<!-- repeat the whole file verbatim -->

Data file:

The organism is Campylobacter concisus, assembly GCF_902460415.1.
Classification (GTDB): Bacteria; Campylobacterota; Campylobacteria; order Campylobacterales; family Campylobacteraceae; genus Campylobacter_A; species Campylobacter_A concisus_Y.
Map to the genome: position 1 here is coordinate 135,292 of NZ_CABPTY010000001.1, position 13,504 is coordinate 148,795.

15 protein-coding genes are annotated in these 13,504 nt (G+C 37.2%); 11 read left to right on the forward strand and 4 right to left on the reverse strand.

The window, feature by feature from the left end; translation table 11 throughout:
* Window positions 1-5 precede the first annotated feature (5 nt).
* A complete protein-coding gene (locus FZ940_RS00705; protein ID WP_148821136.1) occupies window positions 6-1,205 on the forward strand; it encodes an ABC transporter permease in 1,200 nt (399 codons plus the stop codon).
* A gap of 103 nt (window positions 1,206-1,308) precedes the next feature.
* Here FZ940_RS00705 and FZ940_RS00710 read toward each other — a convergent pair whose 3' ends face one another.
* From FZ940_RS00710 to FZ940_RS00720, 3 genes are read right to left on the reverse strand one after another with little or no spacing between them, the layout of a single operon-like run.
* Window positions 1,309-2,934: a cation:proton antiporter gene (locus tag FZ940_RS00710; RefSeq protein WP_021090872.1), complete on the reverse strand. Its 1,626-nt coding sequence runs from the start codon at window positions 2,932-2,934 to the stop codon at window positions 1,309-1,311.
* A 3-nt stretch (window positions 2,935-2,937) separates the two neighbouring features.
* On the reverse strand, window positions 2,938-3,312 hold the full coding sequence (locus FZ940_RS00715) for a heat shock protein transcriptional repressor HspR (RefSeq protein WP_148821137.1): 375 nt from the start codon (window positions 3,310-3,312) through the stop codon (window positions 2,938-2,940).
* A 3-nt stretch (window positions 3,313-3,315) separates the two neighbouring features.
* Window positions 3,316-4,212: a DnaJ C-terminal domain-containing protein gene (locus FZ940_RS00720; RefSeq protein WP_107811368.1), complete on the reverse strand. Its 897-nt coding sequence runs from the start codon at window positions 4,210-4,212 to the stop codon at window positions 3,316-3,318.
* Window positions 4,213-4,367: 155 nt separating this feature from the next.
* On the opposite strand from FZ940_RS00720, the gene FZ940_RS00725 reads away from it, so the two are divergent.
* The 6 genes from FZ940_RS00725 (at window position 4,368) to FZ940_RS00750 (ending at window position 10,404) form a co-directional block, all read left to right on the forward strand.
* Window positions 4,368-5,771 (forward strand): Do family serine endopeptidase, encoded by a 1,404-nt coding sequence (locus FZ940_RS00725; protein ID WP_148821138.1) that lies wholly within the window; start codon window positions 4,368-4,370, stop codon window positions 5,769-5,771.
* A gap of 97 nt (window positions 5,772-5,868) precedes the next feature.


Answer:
The organism is Campylobacter concisus, assembly GCF_902460415.1.
Classification (GTDB): Bacteria; Campylobacterota; Campylobacteria; order Campylobacterales; family Campylobacteraceae; genus Campylobacter_A; species Campylobacter_A concisus_Y.
Map to the genome: position 1 here is coordinate 135,292 of NZ_CABPTY010000001.1, position 13,504 is coordinate 148,795.

15 protein-coding genes are annotated in these 13,504 nt (G+C 37.2%); 11 read left to right on the forward strand and 4 right to left on the reverse strand.

The window, feature by feature from the left end; translation table 11 throughout:
* Window positions 1-5 precede the first annotated feature (5 nt).
* A complete protein-coding gene (locus FZ940_RS00705; protein ID WP_148821136.1) occupies window positions 6-1,205 on the forward strand; it encodes an ABC transporter permease in 1,200 nt (399 codons plus the stop codon).
* A gap of 103 nt (window positions 1,206-1,308) precedes the next feature.
* Here FZ940_RS00705 and FZ940_RS00710 read toward each other — a convergent pair whose 3' ends face one another.
* From FZ940_RS00710 to FZ940_RS00720, 3 genes are read right to left on the reverse strand one after another with little or no spacing between them, the layout of a single operon-like run.
* Window positions 1,309-2,934: a cation:proton antiporter gene (locus tag FZ940_RS00710; RefSeq protein WP_021090872.1), complete on the reverse strand. Its 1,626-nt coding sequence runs from the start codon at window positions 2,932-2,934 to the stop codon at window positions 1,309-1,311.
* A 3-nt stretch (window positions 2,935-2,937) separates the two neighbouring features.
* On the reverse strand, window positions 2,938-3,312 hold the full coding sequence (locus FZ940_RS00715) for a heat shock protein transcriptional repressor HspR (RefSeq protein WP_148821137.1): 375 nt from the start codon (window positions 3,310-3,312) through the stop codon (window positions 2,938-2,940).
* A 3-nt stretch (window positions 3,313-3,315) separates the two neighbouring features.
* Window positions 3,316-4,212: a DnaJ C-terminal domain-containing protein gene (locus FZ940_RS00720; RefSeq protein WP_107811368.1), complete on the reverse strand. Its 897-nt coding sequence runs from the start codon at window positions 4,210-4,212 to the stop codon at window positions 3,316-3,318.
* Window positions 4,213-4,367: 155 nt separating this feature from the next.
* On the opposite strand from FZ940_RS00720, the gene FZ940_RS00725 reads away from it, so the two are divergent.
* The 6 genes from FZ940_RS00725 (at window position 4,368) to FZ940_RS00750 (ending at window position 10,404) form a co-directional block, all read left to right on the forward strand.
* Window positions 4,368-5,771 (forward strand): Do family serine endopeptidase, encoded by a 1,404-nt coding sequence (locus FZ940_RS00725; protein ID WP_148821138.1) that lies wholly within the window; start codon window positions 4,368-4,370, stop codon window positions 5,769-5,771.
* A gap of 97 nt (window positions 5,772-5,868) precedes the next feature.